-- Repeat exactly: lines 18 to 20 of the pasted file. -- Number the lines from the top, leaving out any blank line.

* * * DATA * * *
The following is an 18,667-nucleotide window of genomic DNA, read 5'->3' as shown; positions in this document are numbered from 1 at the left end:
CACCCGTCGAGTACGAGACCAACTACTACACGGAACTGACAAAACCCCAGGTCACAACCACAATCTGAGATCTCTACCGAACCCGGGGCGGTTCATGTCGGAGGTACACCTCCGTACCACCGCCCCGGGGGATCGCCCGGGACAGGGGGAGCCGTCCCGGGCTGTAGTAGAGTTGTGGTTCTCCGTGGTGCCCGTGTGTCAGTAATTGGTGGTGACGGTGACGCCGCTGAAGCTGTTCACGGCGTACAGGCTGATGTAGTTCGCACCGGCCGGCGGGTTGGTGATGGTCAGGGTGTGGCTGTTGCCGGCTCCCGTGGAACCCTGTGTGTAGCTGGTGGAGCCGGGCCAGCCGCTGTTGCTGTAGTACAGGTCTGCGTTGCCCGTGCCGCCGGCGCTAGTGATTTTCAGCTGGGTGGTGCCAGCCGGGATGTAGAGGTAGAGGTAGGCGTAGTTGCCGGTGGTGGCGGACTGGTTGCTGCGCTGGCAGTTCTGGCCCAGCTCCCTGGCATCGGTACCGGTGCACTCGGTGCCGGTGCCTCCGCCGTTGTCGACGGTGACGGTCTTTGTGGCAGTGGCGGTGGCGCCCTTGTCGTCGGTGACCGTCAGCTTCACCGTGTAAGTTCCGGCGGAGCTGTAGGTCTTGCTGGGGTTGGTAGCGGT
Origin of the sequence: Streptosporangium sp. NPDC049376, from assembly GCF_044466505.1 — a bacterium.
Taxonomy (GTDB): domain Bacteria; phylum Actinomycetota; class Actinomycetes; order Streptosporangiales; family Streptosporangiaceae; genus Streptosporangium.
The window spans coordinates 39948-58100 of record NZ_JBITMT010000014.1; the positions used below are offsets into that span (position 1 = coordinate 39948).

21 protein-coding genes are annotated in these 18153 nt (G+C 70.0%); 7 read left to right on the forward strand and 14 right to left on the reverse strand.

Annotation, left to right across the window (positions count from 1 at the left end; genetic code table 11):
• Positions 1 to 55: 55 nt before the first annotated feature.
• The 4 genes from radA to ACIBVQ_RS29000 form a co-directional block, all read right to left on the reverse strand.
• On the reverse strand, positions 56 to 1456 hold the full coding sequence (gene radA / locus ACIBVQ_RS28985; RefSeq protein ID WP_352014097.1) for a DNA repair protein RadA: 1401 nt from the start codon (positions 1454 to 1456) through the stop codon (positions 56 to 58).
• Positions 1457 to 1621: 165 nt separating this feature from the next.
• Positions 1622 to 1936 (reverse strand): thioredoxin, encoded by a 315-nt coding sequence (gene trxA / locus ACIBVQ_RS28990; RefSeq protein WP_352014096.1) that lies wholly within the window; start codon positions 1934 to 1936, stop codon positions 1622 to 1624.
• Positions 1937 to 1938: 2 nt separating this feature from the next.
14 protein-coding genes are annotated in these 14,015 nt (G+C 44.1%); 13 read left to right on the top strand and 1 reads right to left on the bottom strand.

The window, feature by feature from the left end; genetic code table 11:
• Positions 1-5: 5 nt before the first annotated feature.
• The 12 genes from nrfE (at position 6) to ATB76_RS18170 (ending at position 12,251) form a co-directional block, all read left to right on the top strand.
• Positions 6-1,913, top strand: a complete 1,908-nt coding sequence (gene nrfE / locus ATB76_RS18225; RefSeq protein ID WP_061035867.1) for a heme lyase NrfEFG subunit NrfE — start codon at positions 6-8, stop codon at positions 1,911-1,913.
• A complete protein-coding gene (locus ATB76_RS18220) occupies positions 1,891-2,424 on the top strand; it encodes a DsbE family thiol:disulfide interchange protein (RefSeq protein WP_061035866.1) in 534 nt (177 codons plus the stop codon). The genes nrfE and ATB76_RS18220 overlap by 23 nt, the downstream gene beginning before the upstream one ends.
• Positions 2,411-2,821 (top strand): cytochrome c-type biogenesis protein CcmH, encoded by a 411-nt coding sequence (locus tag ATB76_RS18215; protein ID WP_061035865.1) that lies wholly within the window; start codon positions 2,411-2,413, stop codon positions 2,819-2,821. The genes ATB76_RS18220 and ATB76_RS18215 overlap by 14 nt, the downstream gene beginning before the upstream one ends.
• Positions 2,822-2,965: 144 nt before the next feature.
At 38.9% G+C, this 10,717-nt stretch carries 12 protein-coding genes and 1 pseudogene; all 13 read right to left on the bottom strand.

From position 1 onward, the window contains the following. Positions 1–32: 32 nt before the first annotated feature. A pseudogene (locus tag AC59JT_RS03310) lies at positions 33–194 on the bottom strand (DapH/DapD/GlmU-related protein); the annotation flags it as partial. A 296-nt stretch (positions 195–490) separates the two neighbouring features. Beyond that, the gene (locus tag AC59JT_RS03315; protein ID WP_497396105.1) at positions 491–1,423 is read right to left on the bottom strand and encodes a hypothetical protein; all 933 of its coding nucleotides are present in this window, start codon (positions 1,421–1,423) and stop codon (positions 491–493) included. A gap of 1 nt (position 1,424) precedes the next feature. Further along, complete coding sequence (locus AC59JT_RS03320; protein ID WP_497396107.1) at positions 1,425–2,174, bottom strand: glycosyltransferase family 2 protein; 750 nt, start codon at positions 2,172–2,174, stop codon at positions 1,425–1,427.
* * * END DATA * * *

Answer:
• Positions 6-1,913, top strand: a complete 1,908-nt coding sequence (gene nrfE / locus ATB76_RS18225; RefSeq protein ID WP_061035867.1) for a heme lyase NrfEFG subunit NrfE — start codon at positions 6-8, stop codon at positions 1,911-1,913.
• A complete protein-coding gene (locus ATB76_RS18220) occupies positions 1,891-2,424 on the top strand; it encodes a DsbE family thiol:disulfide interchange protein (RefSeq protein WP_061035866.1) in 534 nt (177 codons plus the stop codon). The genes nrfE and ATB76_RS18220 overlap by 23 nt, the downstream gene beginning before the upstream one ends.
• Positions 2,411-2,821 (top strand): cytochrome c-type biogenesis protein CcmH, encoded by a 411-nt coding sequence (locus tag ATB76_RS18215; protein ID WP_061035865.1) that lies wholly within the window; start codon positions 2,411-2,413, stop codon positions 2,819-2,821. The genes ATB76_RS18220 and ATB76_RS18215 overlap by 14 nt, the downstream gene beginning before the upstream one ends.